After changes to my medication resulted in a depression requiring hospitalization, I am learning to accept uncertainty and grief with strength—and strengthening my body and mindset in the process.
Grief, Bipolar Depression, & My Running Routine
My running playlist is a pretty cheesy collection of tunes—anything to amp me up and get me down the street to the next mailbox. It features ’80s hair bands and such hits as Bon Jovi’s “Livin’ on a Prayer” and AC/DC’s “Highway to Hell.”
But, lately, I have loved lacing up and pounding the pavement to “I’m Still Standing” by Elton John. Maybe because, after a spring in which I was hospitalized for bipolar depression and a summer spent recovering, this song seems very apt.
I’m doing much better today, I’m happy to say. This was a long process, though—of adjusting medications, but also of grieving, grieving that will go on for a long time.
Psychiatric Decisions for Childbearing Considerations
In December 2019, my husband and I consulted specialists in OB-GYN and psychiatry, who told us that in order for us to safely have a pregnancy, I would have to wean off certain medications that I take to treat my bipolar disorder.
At first, I simply thought there was no way we could make the changes recommended—they seemed far too drastic, and this combination of medications had kept me stable for so long. And, so, I grieved throughout the winter.
Then, in March 2020, I raised the issue with my own psychiatrist, who believed that, because I was doubled up on medications in the same classes—more than one antidepressant, for instance—there was room for reductions.
That month, we began the process of slowly weaning me off one medication.
The result was extreme lethargy and depression that only got worse. Eventually, it spiraled into the need for hospitalization. In early May, I asked my husband to drive me to the local hospital to stay for a few days, and I took two weeks off work.
Life after Hospitalization for Bipolar Depression
Now, I’m back to work and have been working since my hospitalization in May, and my doctors have gotten my medications straightened out. This was a lengthy process, which involved a lot of oversight in the beginning. I had biweekly sessions with my therapist, checking in every other week. We still maintain this schedule, even now that I’m doing better.
I’m back on the medication I’d previously tried to wean off of, and at an increased dose. I realize that I really do need this medication. Yes, admitting that I needed this medication was extremely hard. Doing so seemed to rule out pregnancy, and I experienced deep grief. I had so longed to have my husband’s child, to have our baby. My psychiatrist increased the dose of my antidepressant. At first, I wasn’t sure he should do this because I felt unsure whether grief was something to be “medicated.” But I needed help. So, I proceeded with this plan.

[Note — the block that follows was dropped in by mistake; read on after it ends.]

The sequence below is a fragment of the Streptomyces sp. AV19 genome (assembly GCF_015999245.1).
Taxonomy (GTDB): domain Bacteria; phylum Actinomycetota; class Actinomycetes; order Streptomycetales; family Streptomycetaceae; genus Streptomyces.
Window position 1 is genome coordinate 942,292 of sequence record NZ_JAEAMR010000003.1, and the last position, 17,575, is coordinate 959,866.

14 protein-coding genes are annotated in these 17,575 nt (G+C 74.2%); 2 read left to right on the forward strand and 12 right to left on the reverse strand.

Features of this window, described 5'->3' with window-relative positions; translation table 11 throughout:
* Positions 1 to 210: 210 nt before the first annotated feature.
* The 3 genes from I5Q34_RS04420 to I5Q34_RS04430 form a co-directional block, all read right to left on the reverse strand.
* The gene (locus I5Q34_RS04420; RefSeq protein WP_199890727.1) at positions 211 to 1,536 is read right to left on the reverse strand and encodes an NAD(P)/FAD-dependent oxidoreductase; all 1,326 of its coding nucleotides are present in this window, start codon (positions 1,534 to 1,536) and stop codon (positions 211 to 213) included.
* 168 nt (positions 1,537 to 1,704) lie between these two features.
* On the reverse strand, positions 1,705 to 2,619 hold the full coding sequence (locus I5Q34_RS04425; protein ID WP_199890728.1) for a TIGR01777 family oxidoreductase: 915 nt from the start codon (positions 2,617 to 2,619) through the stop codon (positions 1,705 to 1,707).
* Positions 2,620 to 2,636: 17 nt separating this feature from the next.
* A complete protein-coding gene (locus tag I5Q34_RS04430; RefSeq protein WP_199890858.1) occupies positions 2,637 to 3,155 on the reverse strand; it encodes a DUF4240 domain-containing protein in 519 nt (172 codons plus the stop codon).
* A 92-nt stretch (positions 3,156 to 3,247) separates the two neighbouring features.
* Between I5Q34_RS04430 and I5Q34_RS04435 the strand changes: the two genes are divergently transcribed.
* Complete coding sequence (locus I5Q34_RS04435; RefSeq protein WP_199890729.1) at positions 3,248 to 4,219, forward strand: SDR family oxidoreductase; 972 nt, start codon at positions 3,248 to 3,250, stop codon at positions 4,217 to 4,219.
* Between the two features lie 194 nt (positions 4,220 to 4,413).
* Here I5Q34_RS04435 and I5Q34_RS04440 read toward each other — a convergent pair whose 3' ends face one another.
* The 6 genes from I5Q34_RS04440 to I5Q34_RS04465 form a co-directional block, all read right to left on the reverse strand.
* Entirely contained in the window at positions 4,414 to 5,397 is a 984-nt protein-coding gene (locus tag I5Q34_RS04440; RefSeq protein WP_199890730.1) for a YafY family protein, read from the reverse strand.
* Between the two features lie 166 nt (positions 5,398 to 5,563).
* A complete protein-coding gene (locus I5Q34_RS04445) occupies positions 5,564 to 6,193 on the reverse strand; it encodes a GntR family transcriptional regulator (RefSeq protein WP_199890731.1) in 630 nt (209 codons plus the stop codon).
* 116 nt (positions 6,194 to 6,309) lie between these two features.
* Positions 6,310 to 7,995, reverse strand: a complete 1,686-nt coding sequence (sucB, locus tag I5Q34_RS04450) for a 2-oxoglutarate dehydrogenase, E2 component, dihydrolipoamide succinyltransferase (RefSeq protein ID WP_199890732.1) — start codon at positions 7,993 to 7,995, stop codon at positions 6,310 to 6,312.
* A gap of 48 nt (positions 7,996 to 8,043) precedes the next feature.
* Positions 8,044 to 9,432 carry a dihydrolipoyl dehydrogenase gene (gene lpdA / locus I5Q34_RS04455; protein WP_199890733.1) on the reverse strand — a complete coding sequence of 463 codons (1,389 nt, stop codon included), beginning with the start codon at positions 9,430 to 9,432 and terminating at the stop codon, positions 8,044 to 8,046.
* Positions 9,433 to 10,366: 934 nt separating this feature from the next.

A Realization That Gave Me Hope
Then, there came a day when I was outside running, just feeling my feet rhythmically pound the pavement, sensing the strength in my thighs, inhaling, exhaling, whoosh, whoosh, when it occurred to me, “Meg, everything’s going to be all right. You’re going to be all right. No matter what.”
I held on tight to that realization. It didn’t immediately change my life for the better. But, as summer waxed and then faded, I grew healthier, more stable.
Familial Support & Training for a Healthy Life
On my days off of work, my mom would invite me to cook with her, and, together, we would knock out a couple recipes at a time, concocting lasagna and chicken casseroles, and vegetable curries that I would bring home to feed my husband. Sometimes, I would have to drag myself, crying, off the couch to drive to her house. But I always came away feeling encouraged.
In August, I added weightlifting to my exercise routine, and soon, I began to feel stronger, healthier. I began to go to bed every night by at least 10:30 p.m., and I started to cut back on my caffeine intake and drink more water. Along with exercise, these simple lifestyle changes, as much as medication, worked wonders. Making these changes was difficult at first, but it was my mom who told me it was like I was an athlete in training for a healthy life, a good marriage—and what else? Motherhood? My mom believed it could be so.
Calmly Accepting the Uncertainty of Our Future
For now, my husband and I have decided that we will take one or two years and simply give ourselves time. We have decided not to make any further decisions about pregnancy—or adoption, fostering, or childlessness—but also not to rule anything out. I need time to stabilize and work on health, and we both want to work on our marriage.
At first, after the hospitalization, I felt hopeless, like there was no choice for us but to have a childless marriage, but now I see that reality is more nuanced. Yes, my husband and I might well be childless in the future, but we will be happy, nonetheless. Or we might have a child. We really don’t know at this point. And holding this uncertainty with calmness and strength is part of the present challenge.
Wisdom from My Therapist
My therapist reminds me that life is a narrow bridge in which we only see the next few steps ahead of us. He also reminds me that, in life, we don’t get everything we want—in fact, we typically get a fraction of what we want. Yet he points out that I have many things to be grateful for.
Today, I registered for a 5K that takes place immediately before my birthday. I know that on that day, my husband will be waiting for me at the finish line. And, as I train over these next couple of months, I am soaking up through my soles, from the very earth, the knowledge that I’m blessed—now.
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